Paris Attacks: Germany’s Whirlwind Response
Never in postwar history has Germany responded so quickly and strongly as it has to the Paris attacks. Last Friday, three weeks to the day after the bombings, Germany’s parliament approved a military mission to Syria of up to 1,200 soldiers and a deployment of up to 650 extra troops to Mali.
That’s Germany’s biggest and fastest initial response to a crisis in decades. In December 2001, three months after the September 11 attacks, the parliament approved a mandate for up 1,200 soldiers to join America in Afghanistan. When Mali was in crisis and appealed for help, it took two months to get a mission of only 300 approved.
Germany now has four major deployments around the world—areas involving nearly 1,000 German troops: Afghanistan, Kosovo, Syria and Mali. This is the largest number of simultaneous deployments of this size that Germany has engaged in since World War ii.
Of course, it’s important not to oversell the mission. Islamic State leaders will hardly be shaking in their boots to learn that Germany is sending to Syria a frigate and a handful of aircraft—which will be carrying cameras, not bombs. Nonetheless, it shows the new seriousness in German foreign policy—a Germany that has lost its former restraint in deploying its army abroad.
In fact, German leaders have a far better grasp of the threat of radical terror than leaders of Britain and the United States. They’re talking about confronting Islamic terror across Africa and the Middle East. While U.S. President Barack Obama insists that, fundamentally, America’s strategy is working, German authorities emphasize the need for a widespread war to contain the Islamists.
Chairman of the German Federal Armed Forces Association Lt. Col. André Wüstner said that the recent terrorist attack in Mali “makes it clear once again” that a “ring of fire” extends “from Afghanistan via Yemen, Syria and Iraq to Africa.”
“It is not enough to tackle the [Islamic State] in Syria,” he said. He called for “robust, battle-powerful forces” to be stationed in Mali.
Roderich Kiesewetter, president of the association of the Bundeswehr reservists and foreign policy expert for Angela Merkel’s Christian Democratic Union (cdu), stated “firmly” that “the Bundeswehr will send more than 1,200 soldiers in the anti-[Islamic State] fight.” nato will have to send ground troops into Libya, he explained, noting that “the German Air Force, Navy and German police officers can help to stabilize Jordan, Lebanon and Libya.”
Former inspector general of the Bundeswehr Harald Kujat had a similar message, warning that even if the West destroys the Islamic State in Syria and Iraq, it “will not be totally defeated.” Instead, it will “dodge.” The Islamic State is already setting up shop in Libya and it’s spreading into Mali, Kujat warns.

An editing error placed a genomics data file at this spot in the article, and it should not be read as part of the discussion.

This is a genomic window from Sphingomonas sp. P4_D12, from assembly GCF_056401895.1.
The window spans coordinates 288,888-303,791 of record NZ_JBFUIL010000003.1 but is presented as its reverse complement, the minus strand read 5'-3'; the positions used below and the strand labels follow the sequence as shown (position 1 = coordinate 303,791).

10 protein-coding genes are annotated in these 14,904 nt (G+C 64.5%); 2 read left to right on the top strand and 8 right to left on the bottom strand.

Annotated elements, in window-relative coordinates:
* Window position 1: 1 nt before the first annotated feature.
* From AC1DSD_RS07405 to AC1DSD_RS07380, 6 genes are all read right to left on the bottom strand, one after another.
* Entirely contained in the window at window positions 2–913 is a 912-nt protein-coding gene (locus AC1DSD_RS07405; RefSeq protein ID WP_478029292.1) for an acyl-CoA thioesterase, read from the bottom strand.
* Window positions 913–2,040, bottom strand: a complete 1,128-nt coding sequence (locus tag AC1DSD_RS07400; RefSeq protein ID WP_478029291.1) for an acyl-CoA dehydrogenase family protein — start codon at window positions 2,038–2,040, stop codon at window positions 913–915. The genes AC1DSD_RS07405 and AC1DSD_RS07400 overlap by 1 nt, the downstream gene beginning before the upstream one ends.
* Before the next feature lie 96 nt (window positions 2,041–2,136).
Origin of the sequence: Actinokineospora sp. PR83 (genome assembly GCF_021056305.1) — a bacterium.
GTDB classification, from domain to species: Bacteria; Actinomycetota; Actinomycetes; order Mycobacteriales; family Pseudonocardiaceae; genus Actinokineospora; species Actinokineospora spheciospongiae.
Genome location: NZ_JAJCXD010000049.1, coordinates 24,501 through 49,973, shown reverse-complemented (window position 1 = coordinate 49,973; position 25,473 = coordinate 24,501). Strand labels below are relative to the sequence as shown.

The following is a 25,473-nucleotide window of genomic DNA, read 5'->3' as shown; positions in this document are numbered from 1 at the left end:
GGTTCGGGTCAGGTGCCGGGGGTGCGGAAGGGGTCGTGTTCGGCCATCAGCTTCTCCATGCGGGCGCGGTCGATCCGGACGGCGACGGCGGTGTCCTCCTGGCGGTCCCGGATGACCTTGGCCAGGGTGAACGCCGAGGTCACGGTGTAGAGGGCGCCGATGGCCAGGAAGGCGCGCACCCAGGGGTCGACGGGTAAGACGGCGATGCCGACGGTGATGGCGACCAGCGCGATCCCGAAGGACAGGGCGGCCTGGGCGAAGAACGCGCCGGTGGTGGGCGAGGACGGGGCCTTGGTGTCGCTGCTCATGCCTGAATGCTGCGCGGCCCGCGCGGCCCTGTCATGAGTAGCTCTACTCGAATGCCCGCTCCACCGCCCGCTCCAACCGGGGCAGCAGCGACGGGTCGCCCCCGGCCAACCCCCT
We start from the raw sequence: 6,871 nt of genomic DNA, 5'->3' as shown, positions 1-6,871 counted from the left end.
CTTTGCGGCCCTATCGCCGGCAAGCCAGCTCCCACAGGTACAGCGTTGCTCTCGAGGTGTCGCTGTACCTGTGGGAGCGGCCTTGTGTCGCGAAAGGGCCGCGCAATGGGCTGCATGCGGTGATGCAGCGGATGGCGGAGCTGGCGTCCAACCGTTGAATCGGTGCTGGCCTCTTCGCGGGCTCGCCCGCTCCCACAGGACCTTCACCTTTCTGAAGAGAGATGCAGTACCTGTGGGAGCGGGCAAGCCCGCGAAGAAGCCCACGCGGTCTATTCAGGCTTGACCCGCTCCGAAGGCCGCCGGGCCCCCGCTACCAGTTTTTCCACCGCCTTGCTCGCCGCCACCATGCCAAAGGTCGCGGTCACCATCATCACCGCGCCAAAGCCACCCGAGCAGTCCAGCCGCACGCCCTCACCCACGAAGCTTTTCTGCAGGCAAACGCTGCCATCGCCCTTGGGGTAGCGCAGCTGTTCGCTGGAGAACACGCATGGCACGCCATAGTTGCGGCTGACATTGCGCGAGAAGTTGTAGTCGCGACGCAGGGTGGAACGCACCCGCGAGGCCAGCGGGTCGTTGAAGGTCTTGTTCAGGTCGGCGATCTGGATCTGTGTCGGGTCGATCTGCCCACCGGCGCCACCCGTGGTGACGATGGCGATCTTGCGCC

A clear consensus is emerging from the leaders involved in military decision making: Germany’s military must confront radical Islam across a range of battlefronts stretching from northwestern Africa to Afghanistan and Central Asia.
A Whirlwind Strategy
Trumpet editor in chief Gerald Flurry described exactly this response in the July 2013 Trumpet. Germany sees the rising threat of radical Islam and is “planning for the bigger war to come,” Mr. Flurry wrote. The nation’s response? A “whirlwind strategy.” It is surrounding radical Islam and preparing to confront it, he explains.
Arguing that Germany must confront radical Islam across a “ring of fire” exactly describes this strategy.
This strategy also explains Germany’s presence in Mali. What Germany is doing in Mali lies somewhere between building a military outpost and launching a wholesale takeover of the country. It’s part of a bid to cement Mali as the anchor of Germany’s whirlwind strategy in the region.
Germany has around 200 soldiers stationed in Mali as part of a European Union training mission—with parliamentary permission for up to 350. It now has a mandate for another 650 as part of a United Nations mission. That’s a serious presence—close to 1,000 soldiers—for a country traditionally reluctant to send its troops abroad. It also shows some serious commitment from Germany—Mali is one of the UN’s most dangerous missions.
France currently has around 1,000 soldiers in Mali, but it is expected to draw down that number once the extra German troops arrive. This will leave Germany leading the largest contingent of Western troops in Mali. Germany is currently leading the EU’s military training mission. It also heads up the EU’s civilian mission to train Mali’s police force. Despite this being a “civilian” mission, German soldiers are doing the training.
To sum, Germany is about to become the dominant European military in the country. It is also in charge of training Mali’s army and its police.
The latest deployment has been billed by Germany as a response to the Paris attacks—a move intended to allow French soldiers to deploy elsewhere. It’s not.
Talk of a new major deployment to Mali was common in October—weeks before the Paris attacks. German Defense Minister Ursula von der Leyen told the Bild that she wanted the Army to become more involved in Mali on October 18. The Army began studying an expanded military mission in the region. The Frankfurter Allgemeine Zeitung wrote that one report the Army drew up sounded like it was describing “their next mission in a war zone.” Rainer Arnold, defense policy spokesman of the Social Democrats, Merkel’s coalition partners, said that he expects a large contingent of German soldiers to join the UN mission in Mali.